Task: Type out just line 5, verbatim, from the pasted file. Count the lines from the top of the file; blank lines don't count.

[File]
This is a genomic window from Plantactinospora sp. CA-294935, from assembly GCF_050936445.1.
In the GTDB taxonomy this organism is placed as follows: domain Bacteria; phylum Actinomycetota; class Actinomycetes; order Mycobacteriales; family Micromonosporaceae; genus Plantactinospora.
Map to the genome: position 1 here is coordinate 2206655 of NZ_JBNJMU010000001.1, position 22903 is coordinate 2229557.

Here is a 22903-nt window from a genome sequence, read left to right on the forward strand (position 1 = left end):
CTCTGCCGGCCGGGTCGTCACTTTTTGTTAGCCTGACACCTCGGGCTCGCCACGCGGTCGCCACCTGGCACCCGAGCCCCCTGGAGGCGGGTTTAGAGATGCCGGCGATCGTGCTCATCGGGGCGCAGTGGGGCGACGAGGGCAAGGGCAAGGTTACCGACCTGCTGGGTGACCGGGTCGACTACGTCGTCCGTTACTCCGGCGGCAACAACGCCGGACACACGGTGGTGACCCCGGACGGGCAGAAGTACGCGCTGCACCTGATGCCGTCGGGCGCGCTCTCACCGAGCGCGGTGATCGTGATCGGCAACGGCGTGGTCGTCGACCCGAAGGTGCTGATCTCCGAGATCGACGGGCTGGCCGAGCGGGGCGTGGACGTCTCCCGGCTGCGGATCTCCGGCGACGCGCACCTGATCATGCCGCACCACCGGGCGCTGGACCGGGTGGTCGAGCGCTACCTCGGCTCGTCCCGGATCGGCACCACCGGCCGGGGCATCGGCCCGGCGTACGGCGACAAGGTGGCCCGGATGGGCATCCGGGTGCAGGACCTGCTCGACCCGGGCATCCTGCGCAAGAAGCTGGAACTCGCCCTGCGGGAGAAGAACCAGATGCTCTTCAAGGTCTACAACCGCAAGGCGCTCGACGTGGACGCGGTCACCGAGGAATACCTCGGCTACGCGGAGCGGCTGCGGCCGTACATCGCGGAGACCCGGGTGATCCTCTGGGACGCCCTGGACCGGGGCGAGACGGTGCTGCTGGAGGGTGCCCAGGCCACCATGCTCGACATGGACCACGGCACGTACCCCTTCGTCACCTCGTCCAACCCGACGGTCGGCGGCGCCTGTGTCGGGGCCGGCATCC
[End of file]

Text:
CTCTGCCGGCCGGGTCGTCACTTTTTGTTAGCCTGACACCTCGGGCTCGCCACGCGGTCGCCACCTGGCACCCGAGCCCCCTGGAGGCGGGTTTAGAGATGCCGGCGATCGTGCTCATCGGGGCGCAGTGGGGCGACGAGGGCAAGGGCAAGGTTACCGACCTGCTGGGTGACCGGGTCGACTACGTCGTCCGTTACTCCGGCGGCAACAACGCCGGACACACGGTGGTGACCCCGGACGGGCAGAAGTACGCGCTGCACCTGATGCCGTCGGGCGCGCTCTCACCGAGCGCGGTGATCGTGATCGGCAACGGCGTGGTCGTCGACCCGAAGGTGCTGATCTCCGAGATCGACGGGCTGGCCGAGCGGGGCGTGGACGTCTCCCGGCTGCGGATCTCCGGCGACGCGCACCTGATCATGCCGCACCACCGGGCGCTGGACCGGGTGGTCGAGCGCTACCTCGGCTCGTCCCGGATCGGCACCACCGGCCGGGGCATCGGCCCGGCGTACGGCGACAAGGTGGCCCGGATGGGCATCCGGGTGCAGGACCTGCTCGACCCGGGCATCCTGCGCAAGAAGCTGGAACTCGCCCTGCGGGAGAAGAACCAGATGCTCTTCAAGGTCTACAACCGCAAGGCGCTCGACGTGGACGCGGTCACCGAGGAATACCTCGGCTACGCGGAGCGGCTGCGGCCGTACATCGCGGAGACCCGGGTGATCCTCTGGGACGCCCTGGACCGGGGCGAGACGGTGCTGCTGGAGGGTGCCCAGGCCACCATGCTCGACATGGACCACGGCACGTACCCCTTCGTCACCTCGTCCAACCCGACGGTCGGCGGCGCCTGTGTCGGGGCCGGCATCC